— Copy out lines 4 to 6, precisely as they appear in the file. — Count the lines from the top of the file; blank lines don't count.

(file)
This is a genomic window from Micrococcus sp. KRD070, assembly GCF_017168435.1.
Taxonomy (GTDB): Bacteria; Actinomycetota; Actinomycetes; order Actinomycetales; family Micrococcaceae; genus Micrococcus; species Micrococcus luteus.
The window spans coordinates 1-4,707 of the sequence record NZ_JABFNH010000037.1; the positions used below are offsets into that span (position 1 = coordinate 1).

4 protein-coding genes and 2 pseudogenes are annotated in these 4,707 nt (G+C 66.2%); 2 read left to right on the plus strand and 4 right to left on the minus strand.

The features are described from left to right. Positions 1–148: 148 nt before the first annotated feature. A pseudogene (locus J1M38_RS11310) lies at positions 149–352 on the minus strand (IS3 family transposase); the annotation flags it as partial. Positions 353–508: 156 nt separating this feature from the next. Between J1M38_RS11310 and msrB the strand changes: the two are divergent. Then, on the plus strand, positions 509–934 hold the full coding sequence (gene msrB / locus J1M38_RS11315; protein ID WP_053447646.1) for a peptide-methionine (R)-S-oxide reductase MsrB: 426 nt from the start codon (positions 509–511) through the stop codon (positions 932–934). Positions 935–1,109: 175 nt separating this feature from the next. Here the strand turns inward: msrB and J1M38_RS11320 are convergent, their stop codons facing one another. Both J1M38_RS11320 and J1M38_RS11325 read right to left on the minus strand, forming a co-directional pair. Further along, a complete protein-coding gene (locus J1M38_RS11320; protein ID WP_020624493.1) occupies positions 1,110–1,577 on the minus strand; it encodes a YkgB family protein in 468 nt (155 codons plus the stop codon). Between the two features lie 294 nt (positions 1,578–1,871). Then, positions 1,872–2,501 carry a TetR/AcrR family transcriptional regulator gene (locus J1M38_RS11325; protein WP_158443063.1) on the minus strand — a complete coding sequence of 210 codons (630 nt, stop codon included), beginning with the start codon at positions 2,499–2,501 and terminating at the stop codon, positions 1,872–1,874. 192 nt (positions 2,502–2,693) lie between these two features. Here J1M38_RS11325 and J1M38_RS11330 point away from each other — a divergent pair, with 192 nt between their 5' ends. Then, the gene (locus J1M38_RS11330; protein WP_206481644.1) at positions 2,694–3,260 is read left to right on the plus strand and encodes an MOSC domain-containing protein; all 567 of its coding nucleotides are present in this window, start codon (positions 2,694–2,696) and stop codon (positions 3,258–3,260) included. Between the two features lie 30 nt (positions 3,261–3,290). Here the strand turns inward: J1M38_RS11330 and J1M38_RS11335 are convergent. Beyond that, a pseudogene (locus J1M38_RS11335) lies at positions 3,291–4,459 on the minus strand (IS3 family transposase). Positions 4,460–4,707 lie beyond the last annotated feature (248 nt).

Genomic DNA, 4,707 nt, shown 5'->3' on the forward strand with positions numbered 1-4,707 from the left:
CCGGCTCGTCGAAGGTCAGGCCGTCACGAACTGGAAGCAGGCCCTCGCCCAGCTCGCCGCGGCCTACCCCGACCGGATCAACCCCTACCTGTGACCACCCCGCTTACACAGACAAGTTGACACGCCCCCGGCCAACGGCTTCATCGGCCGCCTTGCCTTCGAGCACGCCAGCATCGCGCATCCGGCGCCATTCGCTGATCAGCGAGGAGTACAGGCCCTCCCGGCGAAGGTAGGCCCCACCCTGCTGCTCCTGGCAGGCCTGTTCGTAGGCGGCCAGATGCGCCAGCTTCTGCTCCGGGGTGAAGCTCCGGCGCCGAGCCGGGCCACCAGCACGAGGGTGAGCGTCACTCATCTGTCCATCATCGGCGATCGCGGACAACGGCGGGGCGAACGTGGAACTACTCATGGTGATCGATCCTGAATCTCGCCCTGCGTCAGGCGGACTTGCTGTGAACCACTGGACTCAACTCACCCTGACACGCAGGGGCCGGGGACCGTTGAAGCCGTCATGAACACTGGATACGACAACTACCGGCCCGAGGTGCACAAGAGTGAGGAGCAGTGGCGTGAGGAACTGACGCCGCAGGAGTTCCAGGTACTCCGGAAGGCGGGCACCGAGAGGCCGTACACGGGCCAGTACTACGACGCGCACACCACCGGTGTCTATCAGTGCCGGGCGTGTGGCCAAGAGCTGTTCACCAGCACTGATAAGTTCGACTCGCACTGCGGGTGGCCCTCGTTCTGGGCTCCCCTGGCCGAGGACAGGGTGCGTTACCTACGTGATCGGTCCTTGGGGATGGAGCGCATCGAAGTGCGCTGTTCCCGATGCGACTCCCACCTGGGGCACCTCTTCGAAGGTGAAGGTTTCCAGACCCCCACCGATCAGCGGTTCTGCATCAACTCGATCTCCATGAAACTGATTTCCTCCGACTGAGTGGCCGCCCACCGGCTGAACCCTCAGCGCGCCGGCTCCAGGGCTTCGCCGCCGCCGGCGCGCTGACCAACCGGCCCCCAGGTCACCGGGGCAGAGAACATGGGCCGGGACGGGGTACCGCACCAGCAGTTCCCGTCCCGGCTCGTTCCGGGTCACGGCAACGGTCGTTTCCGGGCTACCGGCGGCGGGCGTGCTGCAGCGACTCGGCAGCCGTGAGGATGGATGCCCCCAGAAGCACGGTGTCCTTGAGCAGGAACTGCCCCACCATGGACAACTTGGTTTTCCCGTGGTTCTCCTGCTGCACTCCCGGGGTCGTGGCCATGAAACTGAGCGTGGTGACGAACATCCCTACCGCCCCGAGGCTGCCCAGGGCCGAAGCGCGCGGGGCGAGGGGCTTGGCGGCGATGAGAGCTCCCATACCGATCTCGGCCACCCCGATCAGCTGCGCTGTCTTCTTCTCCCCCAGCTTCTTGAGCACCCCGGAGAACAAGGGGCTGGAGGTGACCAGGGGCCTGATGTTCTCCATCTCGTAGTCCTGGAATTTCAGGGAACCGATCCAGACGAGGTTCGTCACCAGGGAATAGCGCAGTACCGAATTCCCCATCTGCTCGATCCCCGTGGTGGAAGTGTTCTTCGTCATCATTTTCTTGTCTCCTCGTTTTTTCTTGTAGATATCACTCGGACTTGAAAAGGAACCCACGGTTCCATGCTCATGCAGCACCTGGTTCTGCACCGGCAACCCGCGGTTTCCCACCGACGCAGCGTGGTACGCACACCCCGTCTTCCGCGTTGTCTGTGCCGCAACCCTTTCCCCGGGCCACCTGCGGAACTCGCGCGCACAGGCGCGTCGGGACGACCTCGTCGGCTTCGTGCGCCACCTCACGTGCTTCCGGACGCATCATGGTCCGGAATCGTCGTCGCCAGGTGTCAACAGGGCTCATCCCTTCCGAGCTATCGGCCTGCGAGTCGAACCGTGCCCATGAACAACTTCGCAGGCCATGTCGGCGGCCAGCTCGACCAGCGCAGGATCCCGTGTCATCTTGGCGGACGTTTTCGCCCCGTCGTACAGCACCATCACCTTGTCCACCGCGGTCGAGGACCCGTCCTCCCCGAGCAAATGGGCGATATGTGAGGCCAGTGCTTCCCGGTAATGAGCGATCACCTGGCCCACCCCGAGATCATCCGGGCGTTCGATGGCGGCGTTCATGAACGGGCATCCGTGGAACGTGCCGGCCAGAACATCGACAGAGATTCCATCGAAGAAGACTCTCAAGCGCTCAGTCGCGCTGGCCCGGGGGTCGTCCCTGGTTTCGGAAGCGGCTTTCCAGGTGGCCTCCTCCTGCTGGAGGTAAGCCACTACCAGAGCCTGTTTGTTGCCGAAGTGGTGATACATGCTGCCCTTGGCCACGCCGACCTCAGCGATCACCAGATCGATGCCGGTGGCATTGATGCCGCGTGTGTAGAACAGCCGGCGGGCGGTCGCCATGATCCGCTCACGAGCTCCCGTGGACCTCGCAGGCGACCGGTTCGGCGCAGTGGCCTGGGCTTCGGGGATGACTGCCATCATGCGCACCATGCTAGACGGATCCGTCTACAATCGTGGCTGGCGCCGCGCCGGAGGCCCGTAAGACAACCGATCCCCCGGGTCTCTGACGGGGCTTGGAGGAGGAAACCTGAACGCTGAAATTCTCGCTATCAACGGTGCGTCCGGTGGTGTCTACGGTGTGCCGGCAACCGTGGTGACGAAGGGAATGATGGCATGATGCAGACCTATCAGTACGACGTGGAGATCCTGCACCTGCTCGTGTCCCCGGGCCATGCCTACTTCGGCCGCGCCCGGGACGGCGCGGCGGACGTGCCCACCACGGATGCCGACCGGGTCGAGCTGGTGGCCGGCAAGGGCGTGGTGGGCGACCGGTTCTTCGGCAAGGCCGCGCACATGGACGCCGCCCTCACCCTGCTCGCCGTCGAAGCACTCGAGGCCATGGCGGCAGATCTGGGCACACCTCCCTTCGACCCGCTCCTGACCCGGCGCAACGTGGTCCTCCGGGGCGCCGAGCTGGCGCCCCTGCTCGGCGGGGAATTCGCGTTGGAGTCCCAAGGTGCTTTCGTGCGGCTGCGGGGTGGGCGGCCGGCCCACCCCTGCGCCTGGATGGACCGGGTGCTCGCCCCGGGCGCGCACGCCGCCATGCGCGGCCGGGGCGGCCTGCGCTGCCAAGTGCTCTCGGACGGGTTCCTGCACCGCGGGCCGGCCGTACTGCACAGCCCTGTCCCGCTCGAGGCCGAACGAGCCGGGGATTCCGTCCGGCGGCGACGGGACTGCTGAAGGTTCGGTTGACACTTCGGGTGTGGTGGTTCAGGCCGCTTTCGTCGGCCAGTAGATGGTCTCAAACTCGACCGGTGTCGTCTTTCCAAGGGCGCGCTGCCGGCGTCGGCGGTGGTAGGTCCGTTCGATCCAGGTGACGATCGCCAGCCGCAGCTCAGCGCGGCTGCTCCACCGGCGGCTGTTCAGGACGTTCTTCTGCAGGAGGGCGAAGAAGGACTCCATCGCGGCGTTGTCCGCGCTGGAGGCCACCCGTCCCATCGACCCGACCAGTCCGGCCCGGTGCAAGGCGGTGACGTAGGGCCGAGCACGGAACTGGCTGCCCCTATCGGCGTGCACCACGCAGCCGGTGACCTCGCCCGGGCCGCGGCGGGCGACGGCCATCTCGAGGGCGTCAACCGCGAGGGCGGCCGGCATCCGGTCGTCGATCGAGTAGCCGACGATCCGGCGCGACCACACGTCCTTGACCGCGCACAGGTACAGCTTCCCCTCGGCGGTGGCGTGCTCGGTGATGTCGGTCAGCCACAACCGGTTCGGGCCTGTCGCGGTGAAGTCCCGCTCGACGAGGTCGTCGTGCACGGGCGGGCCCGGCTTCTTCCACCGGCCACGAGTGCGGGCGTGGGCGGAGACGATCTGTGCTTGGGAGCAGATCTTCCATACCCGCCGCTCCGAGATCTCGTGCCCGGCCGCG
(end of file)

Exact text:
4 protein-coding genes and 2 pseudogenes are annotated in these 4,707 nt (G+C 66.2%); 2 read left to right on the plus strand and 4 right to left on the minus strand.

The features are described from left to right. Positions 1–148: 148 nt before the first annotated feature. A pseudogene (locus J1M38_RS11310) lies at positions 149–352 on the minus strand (IS3 family transposase); the annotation flags it as partial. Positions 353–508: 156 nt separating this feature from the next. Between J1M38_RS11310 and msrB the strand changes: the two are divergent. Then, on the plus strand, positions 509–934 hold the full coding sequence (gene msrB / locus J1M38_RS11315; protein ID WP_053447646.1) for a peptide-methionine (R)-S-oxide reductase MsrB: 426 nt from the start codon (positions 509–511) through the stop codon (positions 932–934). Positions 935–1,109: 175 nt separating this feature from the next. Here the strand turns inward: msrB and J1M38_RS11320 are convergent, their stop codons facing one another. Both J1M38_RS11320 and J1M38_RS11325 read right to left on the minus strand, forming a co-directional pair. Further along, a complete protein-coding gene (locus J1M38_RS11320; protein ID WP_020624493.1) occupies positions 1,110–1,577 on the minus strand; it encodes a YkgB family protein in 468 nt (155 codons plus the stop codon). Between the two features lie 294 nt (positions 1,578–1,871). Then, positions 1,872–2,501 carry a TetR/AcrR family transcriptional regulator gene (locus J1M38_RS11325; protein WP_158443063.1) on the minus strand — a complete coding sequence of 210 codons (630 nt, stop codon included), beginning with the start codon at positions 2,499–2,501 and terminating at the stop codon, positions 1,872–1,874. 192 nt (positions 2,502–2,693) lie between these two features. Here J1M38_RS11325 and J1M38_RS11330 point away from each other — a divergent pair, with 192 nt between their 5' ends. Then, the gene (locus J1M38_RS11330; protein WP_206481644.1) at positions 2,694–3,260 is read left to right on the plus strand and encodes an MOSC domain-containing protein; all 567 of its coding nucleotides are present in this window, start codon (positions 2,694–2,696) and stop codon (positions 3,258–3,260) included. Between the two features lie 30 nt (positions 3,261–3,290). Here the strand turns inward: J1M38_RS11330 and J1M38_RS11335 are convergent. Beyond that, a pseudogene (locus J1M38_RS11335) lies at positions 3,291–4,459 on the minus strand (IS3 family transposase). Positions 4,460–4,707 lie beyond the last annotated feature (248 nt).

Genomic DNA, 4,707 nt, shown 5'->3' on the forward strand with positions numbered 1-4,707 from the left: